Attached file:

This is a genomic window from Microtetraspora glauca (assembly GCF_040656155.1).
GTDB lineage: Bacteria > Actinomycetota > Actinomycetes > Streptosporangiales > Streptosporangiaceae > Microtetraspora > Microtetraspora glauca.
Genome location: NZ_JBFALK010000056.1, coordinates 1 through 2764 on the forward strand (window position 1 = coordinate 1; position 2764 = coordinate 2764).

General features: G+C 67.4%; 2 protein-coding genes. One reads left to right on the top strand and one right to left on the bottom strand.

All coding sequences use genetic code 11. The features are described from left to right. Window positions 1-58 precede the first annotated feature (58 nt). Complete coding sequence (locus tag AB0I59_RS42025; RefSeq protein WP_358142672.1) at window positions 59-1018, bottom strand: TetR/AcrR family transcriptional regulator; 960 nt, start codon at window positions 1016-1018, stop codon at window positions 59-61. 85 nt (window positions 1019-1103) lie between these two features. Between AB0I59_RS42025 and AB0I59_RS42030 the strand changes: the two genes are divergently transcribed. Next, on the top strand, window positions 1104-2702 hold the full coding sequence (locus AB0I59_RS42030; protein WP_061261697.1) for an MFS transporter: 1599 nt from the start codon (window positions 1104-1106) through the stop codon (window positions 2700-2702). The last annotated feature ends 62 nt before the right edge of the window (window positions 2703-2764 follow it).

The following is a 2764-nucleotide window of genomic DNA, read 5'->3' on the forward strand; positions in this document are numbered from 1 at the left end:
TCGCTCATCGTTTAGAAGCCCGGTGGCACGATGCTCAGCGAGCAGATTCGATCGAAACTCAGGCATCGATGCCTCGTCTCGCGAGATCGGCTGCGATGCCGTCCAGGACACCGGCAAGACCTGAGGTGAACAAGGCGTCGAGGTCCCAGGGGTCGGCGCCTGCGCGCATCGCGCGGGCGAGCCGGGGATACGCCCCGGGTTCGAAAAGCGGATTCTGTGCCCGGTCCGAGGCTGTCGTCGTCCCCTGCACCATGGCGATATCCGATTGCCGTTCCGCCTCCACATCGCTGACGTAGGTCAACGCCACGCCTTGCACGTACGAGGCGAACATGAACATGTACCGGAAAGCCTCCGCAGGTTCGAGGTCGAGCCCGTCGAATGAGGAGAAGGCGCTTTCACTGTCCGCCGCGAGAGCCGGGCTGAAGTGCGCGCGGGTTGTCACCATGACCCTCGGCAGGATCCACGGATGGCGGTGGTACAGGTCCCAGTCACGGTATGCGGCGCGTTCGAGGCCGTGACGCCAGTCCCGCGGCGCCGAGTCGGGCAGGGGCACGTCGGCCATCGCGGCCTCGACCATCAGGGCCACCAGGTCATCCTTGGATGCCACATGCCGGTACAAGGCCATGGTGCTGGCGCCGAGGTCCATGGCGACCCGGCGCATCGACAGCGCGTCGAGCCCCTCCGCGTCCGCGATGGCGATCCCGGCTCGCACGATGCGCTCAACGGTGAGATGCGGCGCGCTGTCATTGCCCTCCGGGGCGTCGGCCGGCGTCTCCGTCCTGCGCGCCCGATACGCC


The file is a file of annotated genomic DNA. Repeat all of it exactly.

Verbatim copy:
This is a genomic window from Microtetraspora glauca (assembly GCF_040656155.1).
GTDB lineage: Bacteria > Actinomycetota > Actinomycetes > Streptosporangiales > Streptosporangiaceae > Microtetraspora > Microtetraspora glauca.
Genome location: NZ_JBFALK010000056.1, coordinates 1 through 2764 on the forward strand (window position 1 = coordinate 1; position 2764 = coordinate 2764).

General features: G+C 67.4%; 2 protein-coding genes. One reads left to right on the top strand and one right to left on the bottom strand.

All coding sequences use genetic code 11. The features are described from left to right. Window positions 1-58 precede the first annotated feature (58 nt). Complete coding sequence (locus tag AB0I59_RS42025; RefSeq protein WP_358142672.1) at window positions 59-1018, bottom strand: TetR/AcrR family transcriptional regulator; 960 nt, start codon at window positions 1016-1018, stop codon at window positions 59-61. 85 nt (window positions 1019-1103) lie between these two features. Between AB0I59_RS42025 and AB0I59_RS42030 the strand changes: the two genes are divergently transcribed. Next, on the top strand, window positions 1104-2702 hold the full coding sequence (locus AB0I59_RS42030; protein WP_061261697.1) for an MFS transporter: 1599 nt from the start codon (window positions 1104-1106) through the stop codon (window positions 2700-2702). The last annotated feature ends 62 nt before the right edge of the window (window positions 2703-2764 follow it).

The following is a 2764-nucleotide window of genomic DNA, read 5'->3' on the forward strand; positions in this document are numbered from 1 at the left end:
TCGCTCATCGTTTAGAAGCCCGGTGGCACGATGCTCAGCGAGCAGATTCGATCGAAACTCAGGCATCGATGCCTCGTCTCGCGAGATCGGCTGCGATGCCGTCCAGGACACCGGCAAGACCTGAGGTGAACAAGGCGTCGAGGTCCCAGGGGTCGGCGCCTGCGCGCATCGCGCGGGCGAGCCGGGGATACGCCCCGGGTTCGAAAAGCGGATTCTGTGCCCGGTCCGAGGCTGTCGTCGTCCCCTGCACCATGGCGATATCCGATTGCCGTTCCGCCTCCACATCGCTGACGTAGGTCAACGCCACGCCTTGCACGTACGAGGCGAACATGAACATGTACCGGAAAGCCTCCGCAGGTTCGAGGTCGAGCCCGTCGAATGAGGAGAAGGCGCTTTCACTGTCCGCCGCGAGAGCCGGGCTGAAGTGCGCGCGGGTTGTCACCATGACCCTCGGCAGGATCCACGGATGGCGGTGGTACAGGTCCCAGTCACGGTATGCGGCGCGTTCGAGGCCGTGACGCCAGTCCCGCGGCGCCGAGTCGGGCAGGGGCACGTCGGCCATCGCGGCCTCGACCATCAGGGCCACCAGGTCATCCTTGGATGCCACATGCCGGTACAAGGCCATGGTGCTGGCGCCGAGGTCCATGGCGACCCGGCGCATCGACAGCGCGTCGAGCCCCTCCGCGTCCGCGATGGCGATCCCGGCTCGCACGATGCGCTCAACGGTGAGATGCGGCGCGCTGTCATTGCCCTCCGGGGCGTCGGCCGGCGTCTCCGTCCTGCGCGCCCGATACGCC